What is the value of context in storytelling?

Anyone who wants to create a strong storytelling experience for their audience must build a talk on relatable scenes anchored in context.

Immediacy comes into play too for stimulating as much resonance as possible. The speaker or storyteller -no matter what speaking skill they believe they do or don’t possess- must assert a relatable scene ideally in the first 10 to 20 seconds of their talk.

That’s not ‘a hook’ or ‘a message’ although in some cases those terms may equate to eachother.

How is a ‘strong storytelling experience’ defined?

These core factors feed my working definition:

1. Cohesion of thought and scenes — Strength comes from a cohesive and teachable line of thought — a structured, distinctly accessible journey of scenic meaning created by storyteller for audience.

2. Asserted point(s) of view — It means making an unmistakable assertion for the audience in a very short amount of time right from the start — from which all other assertions and storytelling scenes relate (and build from). The storytelling experience becomes stronger (more accessible and thus progressively resonant) when speakers lead remarks well beyond random soundbites.

3. Context — Strength in storytelling increases if the storyteller provides ample context especially at the beginning. The listening environment for the audience becomes more naturally participatory.

Do other decisions by the speaker affect the strength and resonance of their presentation?

Certainly.

Do passionate conviction and calibre of message make a difference to the audience? Don’t they matter in your talk too?!

Sure.

What about having some good ole FUN?

You bet YES!

But if you’ve got to run out the door now before finishing this blog post – then this is what I want to start (and leave) you with:

It’s an issue of conversion (and mental orientation).

The speaker especially one giving a shorter talk with 30 minutes or less of stage time, needs to convert their audience from being observers – to being – mental participants.

Content example:

Let’s say you’re about to give a reasonably short talk. You take the stage, and then say:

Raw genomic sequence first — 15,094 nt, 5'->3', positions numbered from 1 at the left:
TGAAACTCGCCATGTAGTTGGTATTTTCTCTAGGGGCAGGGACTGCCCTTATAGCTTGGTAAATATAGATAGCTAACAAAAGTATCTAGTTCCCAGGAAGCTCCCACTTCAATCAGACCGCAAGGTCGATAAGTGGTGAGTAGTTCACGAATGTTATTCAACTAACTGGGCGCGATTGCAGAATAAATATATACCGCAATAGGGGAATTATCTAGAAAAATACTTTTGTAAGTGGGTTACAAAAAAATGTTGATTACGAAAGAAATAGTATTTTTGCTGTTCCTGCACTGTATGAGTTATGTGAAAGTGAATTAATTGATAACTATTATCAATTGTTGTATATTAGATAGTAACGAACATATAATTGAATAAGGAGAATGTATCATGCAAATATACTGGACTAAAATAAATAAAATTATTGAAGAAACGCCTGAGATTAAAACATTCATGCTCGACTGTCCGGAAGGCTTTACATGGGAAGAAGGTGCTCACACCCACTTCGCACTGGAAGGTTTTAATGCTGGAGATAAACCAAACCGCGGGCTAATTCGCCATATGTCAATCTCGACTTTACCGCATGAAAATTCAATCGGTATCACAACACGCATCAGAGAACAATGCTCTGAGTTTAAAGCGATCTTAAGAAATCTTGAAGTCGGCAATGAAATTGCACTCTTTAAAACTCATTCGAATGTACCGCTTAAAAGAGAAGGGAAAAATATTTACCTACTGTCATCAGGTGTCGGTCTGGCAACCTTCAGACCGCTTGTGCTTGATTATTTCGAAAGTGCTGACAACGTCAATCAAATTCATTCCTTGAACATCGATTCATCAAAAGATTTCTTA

“Have you ever been enchanted by a historical place or landmark?”

Stop.

Now consider:

With that sentence, your audience is no longer an observer intellectually separated from you as the speaker. Instead, your audience is now involved – with you – in a specific scene which you constructed in the simple form of a scenic question.

That one-line question achieved a specific purpose:

It defined a scenic moment – a micro story – and delivered the audience to a framed context immediately. It oriented your audience to a specific starting point about historical landmarks (not baby pandas, not politics, not Asian chefs). Historical landmarks.

After that first ‘Have you ever be enchanted’ question, you next say:

“I have! And I want to take us to the day I first fell in love with my favorite landmark in Washington, DC.”

Stop.

Now consider:

These next two sentences progress the audience to a different yet still relatable scene.

The audience continues to be included in a defined storytelling experience with simple, relatable moments. These scenic moments — offered early on and in layered ways — are key to a resonant storytelling experience.

Retention, and clarifying the unconditional vs conditional speaking dynamic:

To build better trust with an audience with a teachable line of thought i.e. a thesis, perspective, persuasion, or a teachable insight should be offered by the speaker for the pure sake of telling it clearly…of being understood.

That’s building an unconditional dynamic…an offer of ‘non-transaction.’

Which differs from a conditional dynamic like a sales pitch.

It is reasonable to assume a sales pitch is transactional: “I pitch and you the audience consider to be my backer or customer.” This transactional expectation is a natural component for a pitch. But creating a strong storytelling experience involves more than transactional standards or simply good wording or floating sound bites.

Good writing and a good message will be lost if storytelling content lacks a cohesive trajectory of thought. A good message becomes an irrelevant message if the audience’s attention span isn’t provided enough context. If ‘a sound message bite’ is surrounded by a jumbled pool of random thoughts that do not relate or naturally progress – then disorientation (not retention) awaits your listeners.

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